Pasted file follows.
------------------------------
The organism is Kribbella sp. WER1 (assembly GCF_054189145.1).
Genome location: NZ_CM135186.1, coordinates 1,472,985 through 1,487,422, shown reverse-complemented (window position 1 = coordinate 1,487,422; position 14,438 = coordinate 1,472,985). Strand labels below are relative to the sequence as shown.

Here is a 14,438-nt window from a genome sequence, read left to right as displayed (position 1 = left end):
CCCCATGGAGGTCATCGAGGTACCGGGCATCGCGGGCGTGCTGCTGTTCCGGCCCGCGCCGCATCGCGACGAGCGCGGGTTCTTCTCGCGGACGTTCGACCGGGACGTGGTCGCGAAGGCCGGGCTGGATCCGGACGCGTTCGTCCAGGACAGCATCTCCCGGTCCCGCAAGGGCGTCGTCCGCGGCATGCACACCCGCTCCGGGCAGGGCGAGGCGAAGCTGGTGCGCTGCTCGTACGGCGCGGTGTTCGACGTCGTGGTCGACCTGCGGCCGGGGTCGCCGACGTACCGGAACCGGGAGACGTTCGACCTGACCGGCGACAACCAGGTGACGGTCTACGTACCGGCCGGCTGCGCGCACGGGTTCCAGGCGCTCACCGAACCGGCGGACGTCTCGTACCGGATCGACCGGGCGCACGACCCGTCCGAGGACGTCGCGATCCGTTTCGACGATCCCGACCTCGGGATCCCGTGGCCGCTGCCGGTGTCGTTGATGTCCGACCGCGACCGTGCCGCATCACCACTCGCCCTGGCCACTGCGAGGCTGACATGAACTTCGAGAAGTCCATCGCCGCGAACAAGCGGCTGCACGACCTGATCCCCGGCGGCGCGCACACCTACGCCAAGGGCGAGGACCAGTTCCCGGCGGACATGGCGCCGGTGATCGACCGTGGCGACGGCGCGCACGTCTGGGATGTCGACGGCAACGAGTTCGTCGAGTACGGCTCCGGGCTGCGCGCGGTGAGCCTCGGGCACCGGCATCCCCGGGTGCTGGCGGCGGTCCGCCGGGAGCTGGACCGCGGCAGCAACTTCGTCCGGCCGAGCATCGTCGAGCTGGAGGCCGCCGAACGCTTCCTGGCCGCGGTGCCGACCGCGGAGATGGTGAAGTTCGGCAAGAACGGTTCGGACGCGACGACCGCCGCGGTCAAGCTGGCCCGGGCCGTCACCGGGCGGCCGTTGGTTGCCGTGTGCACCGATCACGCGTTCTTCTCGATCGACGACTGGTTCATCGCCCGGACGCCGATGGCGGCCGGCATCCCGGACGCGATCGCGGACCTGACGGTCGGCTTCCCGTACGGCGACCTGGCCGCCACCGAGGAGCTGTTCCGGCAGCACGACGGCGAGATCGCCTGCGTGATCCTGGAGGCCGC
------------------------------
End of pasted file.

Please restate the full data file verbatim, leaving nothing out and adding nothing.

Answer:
The organism is Kribbella sp. WER1 (assembly GCF_054189145.1).
Genome location: NZ_CM135186.1, coordinates 1,472,985 through 1,487,422, shown reverse-complemented (window position 1 = coordinate 1,487,422; position 14,438 = coordinate 1,472,985). Strand labels below are relative to the sequence as shown.

Here is a 14,438-nt window from a genome sequence, read left to right as displayed (position 1 = left end):
CCCCATGGAGGTCATCGAGGTACCGGGCATCGCGGGCGTGCTGCTGTTCCGGCCCGCGCCGCATCGCGACGAGCGCGGGTTCTTCTCGCGGACGTTCGACCGGGACGTGGTCGCGAAGGCCGGGCTGGATCCGGACGCGTTCGTCCAGGACAGCATCTCCCGGTCCCGCAAGGGCGTCGTCCGCGGCATGCACACCCGCTCCGGGCAGGGCGAGGCGAAGCTGGTGCGCTGCTCGTACGGCGCGGTGTTCGACGTCGTGGTCGACCTGCGGCCGGGGTCGCCGACGTACCGGAACCGGGAGACGTTCGACCTGACCGGCGACAACCAGGTGACGGTCTACGTACCGGCCGGCTGCGCGCACGGGTTCCAGGCGCTCACCGAACCGGCGGACGTCTCGTACCGGATCGACCGGGCGCACGACCCGTCCGAGGACGTCGCGATCCGTTTCGACGATCCCGACCTCGGGATCCCGTGGCCGCTGCCGGTGTCGTTGATGTCCGACCGCGACCGTGCCGCATCACCACTCGCCCTGGCCACTGCGAGGCTGACATGAACTTCGAGAAGTCCATCGCCGCGAACAAGCGGCTGCACGACCTGATCCCCGGCGGCGCGCACACCTACGCCAAGGGCGAGGACCAGTTCCCGGCGGACATGGCGCCGGTGATCGACCGTGGCGACGGCGCGCACGTCTGGGATGTCGACGGCAACGAGTTCGTCGAGTACGGCTCCGGGCTGCGCGCGGTGAGCCTCGGGCACCGGCATCCCCGGGTGCTGGCGGCGGTCCGCCGGGAGCTGGACCGCGGCAGCAACTTCGTCCGGCCGAGCATCGTCGAGCTGGAGGCCGCCGAACGCTTCCTGGCCGCGGTGCCGACCGCGGAGATGGTGAAGTTCGGCAAGAACGGTTCGGACGCGACGACCGCCGCGGTCAAGCTGGCCCGGGCCGTCACCGGGCGGCCGTTGGTTGCCGTGTGCACCGATCACGCGTTCTTCTCGATCGACGACTGGTTCATCGCCCGGACGCCGATGGCGGCCGGCATCCCGGACGCGATCGCGGACCTGACGGTCGGCTTCCCGTACGGCGACCTGGCCGCCACCGAGGAGCTGTTCCGGCAGCACGACGGCGAGATCGCCTGCGTGATCCTGGAGGCCGC